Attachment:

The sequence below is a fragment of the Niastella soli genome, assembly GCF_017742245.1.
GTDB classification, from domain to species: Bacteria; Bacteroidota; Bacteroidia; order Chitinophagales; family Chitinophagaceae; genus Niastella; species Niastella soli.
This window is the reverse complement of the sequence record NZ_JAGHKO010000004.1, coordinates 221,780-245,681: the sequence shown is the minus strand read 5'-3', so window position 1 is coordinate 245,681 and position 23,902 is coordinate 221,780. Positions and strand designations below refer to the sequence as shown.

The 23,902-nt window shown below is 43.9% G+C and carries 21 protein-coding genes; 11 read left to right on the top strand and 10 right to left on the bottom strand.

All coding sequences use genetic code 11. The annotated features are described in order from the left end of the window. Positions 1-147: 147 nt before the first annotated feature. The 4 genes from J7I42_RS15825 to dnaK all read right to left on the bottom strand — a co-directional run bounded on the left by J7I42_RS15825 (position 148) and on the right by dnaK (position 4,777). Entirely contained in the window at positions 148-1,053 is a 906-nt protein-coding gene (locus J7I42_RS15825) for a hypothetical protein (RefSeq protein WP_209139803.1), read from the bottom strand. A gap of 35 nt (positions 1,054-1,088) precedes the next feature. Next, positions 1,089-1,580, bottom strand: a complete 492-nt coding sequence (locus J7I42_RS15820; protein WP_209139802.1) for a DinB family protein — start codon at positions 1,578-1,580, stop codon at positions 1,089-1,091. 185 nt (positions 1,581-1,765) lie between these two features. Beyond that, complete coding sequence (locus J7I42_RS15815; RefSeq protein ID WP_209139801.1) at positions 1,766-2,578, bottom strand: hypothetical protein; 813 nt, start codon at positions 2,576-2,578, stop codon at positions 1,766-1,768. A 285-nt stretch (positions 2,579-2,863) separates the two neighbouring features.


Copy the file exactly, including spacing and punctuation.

The sequence below is a fragment of the Niastella soli genome, assembly GCF_017742245.1.
GTDB classification, from domain to species: Bacteria; Bacteroidota; Bacteroidia; order Chitinophagales; family Chitinophagaceae; genus Niastella; species Niastella soli.
This window is the reverse complement of the sequence record NZ_JAGHKO010000004.1, coordinates 221,780-245,681: the sequence shown is the minus strand read 5'-3', so window position 1 is coordinate 245,681 and position 23,902 is coordinate 221,780. Positions and strand designations below refer to the sequence as shown.

The 23,902-nt window shown below is 43.9% G+C and carries 21 protein-coding genes; 11 read left to right on the top strand and 10 right to left on the bottom strand.

All coding sequences use genetic code 11. The annotated features are described in order from the left end of the window. Positions 1-147: 147 nt before the first annotated feature. The 4 genes from J7I42_RS15825 to dnaK all read right to left on the bottom strand — a co-directional run bounded on the left by J7I42_RS15825 (position 148) and on the right by dnaK (position 4,777). Entirely contained in the window at positions 148-1,053 is a 906-nt protein-coding gene (locus J7I42_RS15825) for a hypothetical protein (RefSeq protein WP_209139803.1), read from the bottom strand. A gap of 35 nt (positions 1,054-1,088) precedes the next feature. Next, positions 1,089-1,580, bottom strand: a complete 492-nt coding sequence (locus J7I42_RS15820; protein WP_209139802.1) for a DinB family protein — start codon at positions 1,578-1,580, stop codon at positions 1,089-1,091. 185 nt (positions 1,581-1,765) lie between these two features. Beyond that, complete coding sequence (locus J7I42_RS15815; RefSeq protein ID WP_209139801.1) at positions 1,766-2,578, bottom strand: hypothetical protein; 813 nt, start codon at positions 2,576-2,578, stop codon at positions 1,766-1,768. A 285-nt stretch (positions 2,579-2,863) separates the two neighbouring features.